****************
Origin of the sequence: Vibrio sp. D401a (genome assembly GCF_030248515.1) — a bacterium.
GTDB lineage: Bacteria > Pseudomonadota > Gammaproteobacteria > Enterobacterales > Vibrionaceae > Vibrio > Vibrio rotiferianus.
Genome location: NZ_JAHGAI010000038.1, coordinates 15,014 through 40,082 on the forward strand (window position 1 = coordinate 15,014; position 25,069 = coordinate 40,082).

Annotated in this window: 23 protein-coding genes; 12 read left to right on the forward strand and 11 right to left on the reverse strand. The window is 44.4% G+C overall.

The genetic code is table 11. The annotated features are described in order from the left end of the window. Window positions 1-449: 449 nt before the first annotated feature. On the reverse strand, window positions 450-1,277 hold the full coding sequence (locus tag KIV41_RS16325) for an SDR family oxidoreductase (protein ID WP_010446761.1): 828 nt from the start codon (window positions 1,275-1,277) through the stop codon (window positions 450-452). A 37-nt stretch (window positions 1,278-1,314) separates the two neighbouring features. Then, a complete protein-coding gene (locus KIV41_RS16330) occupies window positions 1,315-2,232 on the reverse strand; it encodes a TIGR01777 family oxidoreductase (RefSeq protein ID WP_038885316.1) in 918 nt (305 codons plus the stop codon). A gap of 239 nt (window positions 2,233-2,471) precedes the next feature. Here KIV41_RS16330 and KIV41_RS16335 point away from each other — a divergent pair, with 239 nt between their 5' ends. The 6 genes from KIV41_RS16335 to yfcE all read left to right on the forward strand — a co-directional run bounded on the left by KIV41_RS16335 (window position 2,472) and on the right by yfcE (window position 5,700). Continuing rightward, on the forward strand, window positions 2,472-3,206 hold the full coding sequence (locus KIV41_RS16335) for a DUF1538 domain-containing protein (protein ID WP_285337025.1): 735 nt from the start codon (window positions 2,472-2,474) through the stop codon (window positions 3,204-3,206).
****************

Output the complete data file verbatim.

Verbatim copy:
Origin of the sequence: Vibrio sp. D401a (genome assembly GCF_030248515.1) — a bacterium.
GTDB lineage: Bacteria > Pseudomonadota > Gammaproteobacteria > Enterobacterales > Vibrionaceae > Vibrio > Vibrio rotiferianus.
Genome location: NZ_JAHGAI010000038.1, coordinates 15,014 through 40,082 on the forward strand (window position 1 = coordinate 15,014; position 25,069 = coordinate 40,082).

Annotated in this window: 23 protein-coding genes; 12 read left to right on the forward strand and 11 right to left on the reverse strand. The window is 44.4% G+C overall.

The genetic code is table 11. The annotated features are described in order from the left end of the window. Window positions 1-449: 449 nt before the first annotated feature. On the reverse strand, window positions 450-1,277 hold the full coding sequence (locus tag KIV41_RS16325) for an SDR family oxidoreductase (protein ID WP_010446761.1): 828 nt from the start codon (window positions 1,275-1,277) through the stop codon (window positions 450-452). A 37-nt stretch (window positions 1,278-1,314) separates the two neighbouring features. Then, a complete protein-coding gene (locus KIV41_RS16330) occupies window positions 1,315-2,232 on the reverse strand; it encodes a TIGR01777 family oxidoreductase (RefSeq protein ID WP_038885316.1) in 918 nt (305 codons plus the stop codon). A gap of 239 nt (window positions 2,233-2,471) precedes the next feature. Here KIV41_RS16330 and KIV41_RS16335 point away from each other — a divergent pair, with 239 nt between their 5' ends. The 6 genes from KIV41_RS16335 to yfcE all read left to right on the forward strand — a co-directional run bounded on the left by KIV41_RS16335 (window position 2,472) and on the right by yfcE (window position 5,700). Continuing rightward, on the forward strand, window positions 2,472-3,206 hold the full coding sequence (locus KIV41_RS16335) for a DUF1538 domain-containing protein (protein ID WP_285337025.1): 735 nt from the start codon (window positions 2,472-2,474) through the stop codon (window positions 3,204-3,206).